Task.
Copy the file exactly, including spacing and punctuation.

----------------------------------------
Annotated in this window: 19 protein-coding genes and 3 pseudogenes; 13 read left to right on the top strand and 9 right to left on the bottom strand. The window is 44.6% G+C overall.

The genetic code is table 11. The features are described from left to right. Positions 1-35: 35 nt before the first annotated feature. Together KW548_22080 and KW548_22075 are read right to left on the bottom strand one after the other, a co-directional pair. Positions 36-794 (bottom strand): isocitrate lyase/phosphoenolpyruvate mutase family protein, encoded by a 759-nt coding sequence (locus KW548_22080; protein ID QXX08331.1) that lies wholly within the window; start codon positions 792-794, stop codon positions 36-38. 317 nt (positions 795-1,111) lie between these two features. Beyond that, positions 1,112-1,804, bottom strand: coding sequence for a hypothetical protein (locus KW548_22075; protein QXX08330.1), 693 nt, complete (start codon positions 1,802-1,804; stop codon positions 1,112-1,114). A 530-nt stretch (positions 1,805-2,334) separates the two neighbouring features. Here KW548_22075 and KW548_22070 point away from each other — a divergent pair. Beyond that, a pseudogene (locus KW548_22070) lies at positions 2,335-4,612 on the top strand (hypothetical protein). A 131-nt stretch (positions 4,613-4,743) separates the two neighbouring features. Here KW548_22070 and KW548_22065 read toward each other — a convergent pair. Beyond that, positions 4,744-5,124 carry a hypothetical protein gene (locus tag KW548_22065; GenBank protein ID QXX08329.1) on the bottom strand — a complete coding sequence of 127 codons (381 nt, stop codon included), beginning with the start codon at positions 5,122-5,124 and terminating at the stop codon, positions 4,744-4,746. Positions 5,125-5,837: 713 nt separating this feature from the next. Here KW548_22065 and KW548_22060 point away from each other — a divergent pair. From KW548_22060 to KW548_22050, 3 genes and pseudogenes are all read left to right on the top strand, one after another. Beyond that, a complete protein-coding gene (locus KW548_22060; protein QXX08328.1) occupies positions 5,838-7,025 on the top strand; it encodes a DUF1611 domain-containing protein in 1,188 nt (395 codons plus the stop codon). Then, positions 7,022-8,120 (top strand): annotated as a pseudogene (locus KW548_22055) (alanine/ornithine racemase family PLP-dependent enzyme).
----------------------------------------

Annotated in this window: 19 protein-coding genes and 3 pseudogenes; 13 read left to right on the top strand and 9 right to left on the bottom strand. The window is 44.6% G+C overall.

The genetic code is table 11. The features are described from left to right. Positions 1-35: 35 nt before the first annotated feature. Together KW548_22080 and KW548_22075 are read right to left on the bottom strand one after the other, a co-directional pair. Positions 36-794 (bottom strand): isocitrate lyase/phosphoenolpyruvate mutase family protein, encoded by a 759-nt coding sequence (locus KW548_22080; protein ID QXX08331.1) that lies wholly within the window; start codon positions 792-794, stop codon positions 36-38. 317 nt (positions 795-1,111) lie between these two features. Beyond that, positions 1,112-1,804, bottom strand: coding sequence for a hypothetical protein (locus KW548_22075; protein QXX08330.1), 693 nt, complete (start codon positions 1,802-1,804; stop codon positions 1,112-1,114). A 530-nt stretch (positions 1,805-2,334) separates the two neighbouring features. Here KW548_22075 and KW548_22070 point away from each other — a divergent pair. Beyond that, a pseudogene (locus KW548_22070) lies at positions 2,335-4,612 on the top strand (hypothetical protein). A 131-nt stretch (positions 4,613-4,743) separates the two neighbouring features. Here KW548_22070 and KW548_22065 read toward each other — a convergent pair. Beyond that, positions 4,744-5,124 carry a hypothetical protein gene (locus tag KW548_22065; GenBank protein ID QXX08329.1) on the bottom strand — a complete coding sequence of 127 codons (381 nt, stop codon included), beginning with the start codon at positions 5,122-5,124 and terminating at the stop codon, positions 4,744-4,746. Positions 5,125-5,837: 713 nt separating this feature from the next. Here KW548_22065 and KW548_22060 point away from each other — a divergent pair. From KW548_22060 to KW548_22050, 3 genes and pseudogenes are all read left to right on the top strand, one after another. Beyond that, a complete protein-coding gene (locus KW548_22060; protein QXX08328.1) occupies positions 5,838-7,025 on the top strand; it encodes a DUF1611 domain-containing protein in 1,188 nt (395 codons plus the stop codon). Then, positions 7,022-8,120 (top strand): annotated as a pseudogene (locus KW548_22055) (alanine/ornithine racemase family PLP-dependent enzyme).